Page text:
Truly God, Truly Man

By Tiago Hirayama

Is Jesus Christ the God incarnate or a merely human, inhabited by the Holy Spirit? The council of Chalcedon was the most weighty since it dealt with the fundamentals of faith; every right doctrine concerning the Holy Trinity was established and had no considerable change in the succeeding summits until today. The central subject of the meeting was the relationship between the two natures of Christ. Subsequently, it was important because of the affirmation of the previous councils as authoritative, the doctrinal establishments, and the rejection of all heresies up to this time.

Chalcedon was fundamental to the recognition of the authority of previous synods. The years between the Nicene gathering and the Chalcedonian synod (325-451) were the most trafficked regarding the development of the church. There were many meeting, but only a few are recognized as authoritative. Some suggested that the ambiguous nature of the language used by the bishops makes it challenging to come to this conclusion, but as it is read on the original document, it is definite that three councils are ecumenical and recognizable: Nicaea (325), Constantinople (381), and Ephesus (451).[1]

The dogmas established on the council of Chalcedon were another reason for the importance of this gathering. Besides the affirmation of the other doctrine disputes from the past assemblies, they decreed the absolute belief of the incarnation of Jesus Christ. “The Son of God has two distinct natures in one person that are hypostatically united “without confusion, change, division or separation.”[2]

The refusal of many views also made Chalcedon crucial to the development of the church. The beliefs rejected in Chalcedon were Apollinarianism, Nestorianism, and Eutychianism. Apollinarianism asserts that the divine replaced the human soul, so diminishing the human nature in Christ. Nestorianism, on the other hand, was the belief that Christ was merely a man inhabited by the divine, making it a perfect man, who was connected to the deity, but not fully God. Eutyches tried to salve the problem by relating the human nature with the divine nature, but when the two natures got together in Christ, the divine took over him, making Christ only divine. However, the balanced view came after much discussion in the response given in the creed proposed and accepted in the Chalcedon synod, which is express here:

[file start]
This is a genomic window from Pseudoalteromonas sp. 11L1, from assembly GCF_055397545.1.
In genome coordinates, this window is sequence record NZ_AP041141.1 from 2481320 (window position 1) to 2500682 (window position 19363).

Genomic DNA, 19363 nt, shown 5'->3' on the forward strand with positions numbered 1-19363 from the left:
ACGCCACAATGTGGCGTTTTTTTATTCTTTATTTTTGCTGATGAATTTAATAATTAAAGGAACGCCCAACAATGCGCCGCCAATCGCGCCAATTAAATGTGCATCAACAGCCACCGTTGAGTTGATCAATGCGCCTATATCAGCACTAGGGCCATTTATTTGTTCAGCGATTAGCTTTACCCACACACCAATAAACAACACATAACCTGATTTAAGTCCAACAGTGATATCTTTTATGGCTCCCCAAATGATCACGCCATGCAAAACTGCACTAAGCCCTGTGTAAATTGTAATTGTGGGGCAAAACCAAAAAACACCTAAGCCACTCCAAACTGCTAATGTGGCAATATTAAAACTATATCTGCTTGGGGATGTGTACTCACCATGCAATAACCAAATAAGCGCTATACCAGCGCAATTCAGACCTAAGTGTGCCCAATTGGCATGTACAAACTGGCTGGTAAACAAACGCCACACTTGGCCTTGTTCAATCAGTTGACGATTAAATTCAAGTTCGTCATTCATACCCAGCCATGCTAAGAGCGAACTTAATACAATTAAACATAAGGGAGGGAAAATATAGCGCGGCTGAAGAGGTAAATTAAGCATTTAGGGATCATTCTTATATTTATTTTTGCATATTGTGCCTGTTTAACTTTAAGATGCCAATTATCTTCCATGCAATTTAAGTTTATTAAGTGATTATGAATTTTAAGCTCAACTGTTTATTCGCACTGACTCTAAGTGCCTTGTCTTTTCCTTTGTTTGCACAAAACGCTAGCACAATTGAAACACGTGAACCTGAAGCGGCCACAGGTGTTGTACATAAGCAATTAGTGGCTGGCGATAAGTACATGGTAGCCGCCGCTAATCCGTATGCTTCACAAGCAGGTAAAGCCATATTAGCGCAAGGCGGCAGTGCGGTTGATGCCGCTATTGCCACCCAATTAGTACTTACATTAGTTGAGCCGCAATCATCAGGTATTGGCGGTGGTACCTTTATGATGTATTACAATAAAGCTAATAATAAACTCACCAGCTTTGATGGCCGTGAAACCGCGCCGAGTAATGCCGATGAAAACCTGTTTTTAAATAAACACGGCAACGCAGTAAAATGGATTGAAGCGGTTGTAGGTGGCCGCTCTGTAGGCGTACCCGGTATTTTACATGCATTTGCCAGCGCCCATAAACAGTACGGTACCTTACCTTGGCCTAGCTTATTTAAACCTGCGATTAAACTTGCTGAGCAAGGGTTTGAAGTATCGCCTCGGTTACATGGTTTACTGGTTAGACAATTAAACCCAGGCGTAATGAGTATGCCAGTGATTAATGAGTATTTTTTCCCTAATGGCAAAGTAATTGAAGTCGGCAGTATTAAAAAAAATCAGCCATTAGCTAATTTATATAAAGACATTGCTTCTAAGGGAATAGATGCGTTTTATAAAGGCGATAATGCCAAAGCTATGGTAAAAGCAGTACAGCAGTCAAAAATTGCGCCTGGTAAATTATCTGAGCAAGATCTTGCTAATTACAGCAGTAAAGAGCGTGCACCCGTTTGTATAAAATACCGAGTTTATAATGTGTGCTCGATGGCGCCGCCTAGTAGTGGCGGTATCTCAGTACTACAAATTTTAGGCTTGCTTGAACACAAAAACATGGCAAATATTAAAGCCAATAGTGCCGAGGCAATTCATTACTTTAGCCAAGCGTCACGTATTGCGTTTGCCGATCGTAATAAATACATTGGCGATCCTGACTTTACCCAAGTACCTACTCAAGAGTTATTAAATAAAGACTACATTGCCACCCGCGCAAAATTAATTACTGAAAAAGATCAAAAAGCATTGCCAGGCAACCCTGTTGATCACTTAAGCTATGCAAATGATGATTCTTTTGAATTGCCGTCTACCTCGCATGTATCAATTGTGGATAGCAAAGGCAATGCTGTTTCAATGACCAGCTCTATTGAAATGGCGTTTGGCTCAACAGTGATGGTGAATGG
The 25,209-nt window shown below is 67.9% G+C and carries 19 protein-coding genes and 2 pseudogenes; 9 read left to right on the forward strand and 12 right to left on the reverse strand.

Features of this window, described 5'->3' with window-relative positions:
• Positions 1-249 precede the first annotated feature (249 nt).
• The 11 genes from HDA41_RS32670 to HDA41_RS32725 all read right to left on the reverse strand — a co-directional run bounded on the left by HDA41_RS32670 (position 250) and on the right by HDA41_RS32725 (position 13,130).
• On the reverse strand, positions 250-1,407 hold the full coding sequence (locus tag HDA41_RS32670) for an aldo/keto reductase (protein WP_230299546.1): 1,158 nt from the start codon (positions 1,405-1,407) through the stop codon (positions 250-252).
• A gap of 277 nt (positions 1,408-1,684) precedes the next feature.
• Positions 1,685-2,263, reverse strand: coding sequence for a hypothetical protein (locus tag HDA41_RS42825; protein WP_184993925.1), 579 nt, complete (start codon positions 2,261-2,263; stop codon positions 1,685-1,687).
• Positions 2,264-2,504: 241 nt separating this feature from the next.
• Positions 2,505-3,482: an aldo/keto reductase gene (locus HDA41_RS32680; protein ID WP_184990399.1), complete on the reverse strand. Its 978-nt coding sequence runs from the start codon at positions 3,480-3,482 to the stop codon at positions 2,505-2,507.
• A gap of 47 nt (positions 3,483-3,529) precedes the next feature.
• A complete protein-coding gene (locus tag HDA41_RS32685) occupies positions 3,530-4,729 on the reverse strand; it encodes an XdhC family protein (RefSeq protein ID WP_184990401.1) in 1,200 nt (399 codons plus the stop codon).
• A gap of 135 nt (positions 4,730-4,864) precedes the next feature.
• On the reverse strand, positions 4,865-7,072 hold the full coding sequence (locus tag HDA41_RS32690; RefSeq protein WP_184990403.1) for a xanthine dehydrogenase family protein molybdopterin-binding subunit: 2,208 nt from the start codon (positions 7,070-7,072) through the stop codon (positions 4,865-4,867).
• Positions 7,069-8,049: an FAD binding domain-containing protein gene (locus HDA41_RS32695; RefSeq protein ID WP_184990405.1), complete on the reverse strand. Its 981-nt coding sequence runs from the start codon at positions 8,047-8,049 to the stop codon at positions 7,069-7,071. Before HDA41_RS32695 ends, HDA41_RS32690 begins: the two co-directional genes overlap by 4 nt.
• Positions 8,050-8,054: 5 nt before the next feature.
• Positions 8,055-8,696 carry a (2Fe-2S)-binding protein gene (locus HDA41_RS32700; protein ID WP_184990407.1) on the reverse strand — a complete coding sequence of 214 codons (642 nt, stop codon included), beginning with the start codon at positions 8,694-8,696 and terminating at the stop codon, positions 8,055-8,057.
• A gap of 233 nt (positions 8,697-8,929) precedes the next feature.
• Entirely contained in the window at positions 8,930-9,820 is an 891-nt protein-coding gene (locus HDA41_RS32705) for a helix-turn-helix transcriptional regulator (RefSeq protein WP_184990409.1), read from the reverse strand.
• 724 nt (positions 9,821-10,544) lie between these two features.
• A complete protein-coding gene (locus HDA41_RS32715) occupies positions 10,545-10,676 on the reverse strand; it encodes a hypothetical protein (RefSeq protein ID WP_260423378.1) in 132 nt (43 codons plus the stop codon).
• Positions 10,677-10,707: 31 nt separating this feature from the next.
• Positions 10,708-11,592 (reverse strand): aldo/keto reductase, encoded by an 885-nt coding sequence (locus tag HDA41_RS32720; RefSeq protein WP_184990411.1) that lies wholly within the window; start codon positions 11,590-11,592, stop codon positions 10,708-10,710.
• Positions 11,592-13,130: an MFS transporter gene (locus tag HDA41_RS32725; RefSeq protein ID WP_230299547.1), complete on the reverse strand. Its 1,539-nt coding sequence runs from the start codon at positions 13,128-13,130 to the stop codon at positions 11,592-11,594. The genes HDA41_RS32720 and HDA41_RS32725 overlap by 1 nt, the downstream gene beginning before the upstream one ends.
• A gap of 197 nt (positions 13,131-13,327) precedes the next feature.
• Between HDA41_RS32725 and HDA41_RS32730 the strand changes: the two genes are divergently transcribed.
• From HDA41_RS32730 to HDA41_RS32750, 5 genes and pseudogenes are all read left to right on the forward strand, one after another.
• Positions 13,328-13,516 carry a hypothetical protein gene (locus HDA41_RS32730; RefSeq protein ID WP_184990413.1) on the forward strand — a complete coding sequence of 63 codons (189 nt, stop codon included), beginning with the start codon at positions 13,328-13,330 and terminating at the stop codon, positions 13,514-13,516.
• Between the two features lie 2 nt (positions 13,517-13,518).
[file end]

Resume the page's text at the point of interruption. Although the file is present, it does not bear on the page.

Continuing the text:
We, then, following the holy Fathers, all with one consent, teach men to confess one and the same Son, our Lord Jesus Christ, the same perfect in Godhead and also perfect in manhood; truly God and truly man, of a reasonable [rational] soul and body; consubstantial [coessential] with the Father according to the Godhead, and consubstantial with us according to the Manhood; in all things like unto us, without sin; begotten before all ages of the Father according to the Godhead, and in these latter days, for us and for our salvation, born of the Virgin Mary, the Mother of God, according to the Manhood; one and the same Christ, Son, Lord, Only-begotten, to be acknowledged in two natures, inconfusedly, unchangeably, indivisibly, inseparably; the distinction of natures being by no means taken away by the union, but rather the property of each nature being preserved, and concurring in one Person and one Subsistence, not parted or divided into two persons, but one and the same Son, and only begotten, God the Word, the Lord Jesus Christ, as the prophets from the beginning [have declared] concerning him, and the Lord Jesus Christ himself has taught us, and the Creed of the holy Fathers has handed down to us.[3]

Conclusion

The council of Chalcedon was the most critical councils in the development of the church. First, it recognized the authority of the right councils. Second, it developed and affirmed the definitive doctrines in Christianity. Third, it rejected the rise of strange views that contradicted Scriptures.


[1]Philip Schaff, Henry Wace, eds. The Church Fathers—Nicene and Post-Nicene Fathers Second Series: The Seven Ecumenical Councils of the Undivided Church. (Peabody, MA: Hendrickson Publishers, 2012), 262-263.

[2]Theopedia, Ecumenical Councils, accessed August 25, 2018,  https://www.theopedia.com/ecumenical-councils

[3]Philip Schaff, Creeds of Christendom Volume 2 (New York and London: Harper and Brothers Publishers, 1889), 62-63.

Bibliography

Cairns, Earle E. Christianity Through the Centuries: A History of the Christian Church. Grand Rapids, MI: Zondervan, 1996.

Ferguson, Everett. Church History: From Christ to the Pre-Reformation. The Rise and Growth of the Church in its Cultural, Intellectual, and Political Context. Grand Rapids, MI: Zondervan, 2013.

Schaff, Philip, Henry Wace, eds. The Church Fathers—Nicene and Post-Nicene Fathers Second Series: The Seven Ecumenical Councils of the Undivided Church. Peabody, MA: Hendrickson Publishers, 2012.

_______. Creeds of Christendom Volume 2. New York and London: Harper and Brothers Publishers, 1889.

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